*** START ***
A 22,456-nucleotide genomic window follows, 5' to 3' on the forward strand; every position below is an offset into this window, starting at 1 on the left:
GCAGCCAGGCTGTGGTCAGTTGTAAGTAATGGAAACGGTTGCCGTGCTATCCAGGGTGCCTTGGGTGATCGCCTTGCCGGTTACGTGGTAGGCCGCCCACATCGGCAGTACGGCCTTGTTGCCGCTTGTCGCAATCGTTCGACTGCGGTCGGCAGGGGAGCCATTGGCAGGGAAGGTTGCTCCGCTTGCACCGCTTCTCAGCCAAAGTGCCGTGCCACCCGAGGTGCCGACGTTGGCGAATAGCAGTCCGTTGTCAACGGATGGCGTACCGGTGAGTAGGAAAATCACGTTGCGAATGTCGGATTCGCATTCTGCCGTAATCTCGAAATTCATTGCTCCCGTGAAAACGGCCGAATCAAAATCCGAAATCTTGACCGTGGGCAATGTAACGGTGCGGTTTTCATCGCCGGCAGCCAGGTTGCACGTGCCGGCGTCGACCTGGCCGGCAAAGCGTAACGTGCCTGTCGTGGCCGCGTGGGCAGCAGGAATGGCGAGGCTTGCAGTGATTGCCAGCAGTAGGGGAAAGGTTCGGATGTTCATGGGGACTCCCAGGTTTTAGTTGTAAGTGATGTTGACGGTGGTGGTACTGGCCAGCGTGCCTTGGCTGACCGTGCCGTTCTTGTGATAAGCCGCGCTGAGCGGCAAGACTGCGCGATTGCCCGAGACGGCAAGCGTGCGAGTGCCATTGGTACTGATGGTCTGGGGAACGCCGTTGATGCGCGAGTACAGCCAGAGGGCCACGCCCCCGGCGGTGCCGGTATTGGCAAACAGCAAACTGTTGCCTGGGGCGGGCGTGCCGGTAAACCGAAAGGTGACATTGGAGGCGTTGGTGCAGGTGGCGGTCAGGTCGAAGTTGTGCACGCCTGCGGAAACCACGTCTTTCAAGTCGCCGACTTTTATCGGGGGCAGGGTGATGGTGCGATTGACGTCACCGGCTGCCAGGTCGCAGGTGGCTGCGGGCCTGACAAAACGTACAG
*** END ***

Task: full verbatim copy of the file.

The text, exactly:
A 22,456-nucleotide genomic window follows, 5' to 3' on the forward strand; every position below is an offset into this window, starting at 1 on the left:
GCAGCCAGGCTGTGGTCAGTTGTAAGTAATGGAAACGGTTGCCGTGCTATCCAGGGTGCCTTGGGTGATCGCCTTGCCGGTTACGTGGTAGGCCGCCCACATCGGCAGTACGGCCTTGTTGCCGCTTGTCGCAATCGTTCGACTGCGGTCGGCAGGGGAGCCATTGGCAGGGAAGGTTGCTCCGCTTGCACCGCTTCTCAGCCAAAGTGCCGTGCCACCCGAGGTGCCGACGTTGGCGAATAGCAGTCCGTTGTCAACGGATGGCGTACCGGTGAGTAGGAAAATCACGTTGCGAATGTCGGATTCGCATTCTGCCGTAATCTCGAAATTCATTGCTCCCGTGAAAACGGCCGAATCAAAATCCGAAATCTTGACCGTGGGCAATGTAACGGTGCGGTTTTCATCGCCGGCAGCCAGGTTGCACGTGCCGGCGTCGACCTGGCCGGCAAAGCGTAACGTGCCTGTCGTGGCCGCGTGGGCAGCAGGAATGGCGAGGCTTGCAGTGATTGCCAGCAGTAGGGGAAAGGTTCGGATGTTCATGGGGACTCCCAGGTTTTAGTTGTAAGTGATGTTGACGGTGGTGGTACTGGCCAGCGTGCCTTGGCTGACCGTGCCGTTCTTGTGATAAGCCGCGCTGAGCGGCAAGACTGCGCGATTGCCCGAGACGGCAAGCGTGCGAGTGCCATTGGTACTGATGGTCTGGGGAACGCCGTTGATGCGCGAGTACAGCCAGAGGGCCACGCCCCCGGCGGTGCCGGTATTGGCAAACAGCAAACTGTTGCCTGGGGCGGGCGTGCCGGTAAACCGAAAGGTGACATTGGAGGCGTTGGTGCAGGTGGCGGTCAGGTCGAAGTTGTGCACGCCTGCGGAAACCACGTCTTTCAAGTCGCCGACTTTTATCGGGGGCAGGGTGATGGTGCGATTGACGTCACCGGCTGCCAGGTCGCAGGTGGCTGCGGGCCTGACAAAACGTACAG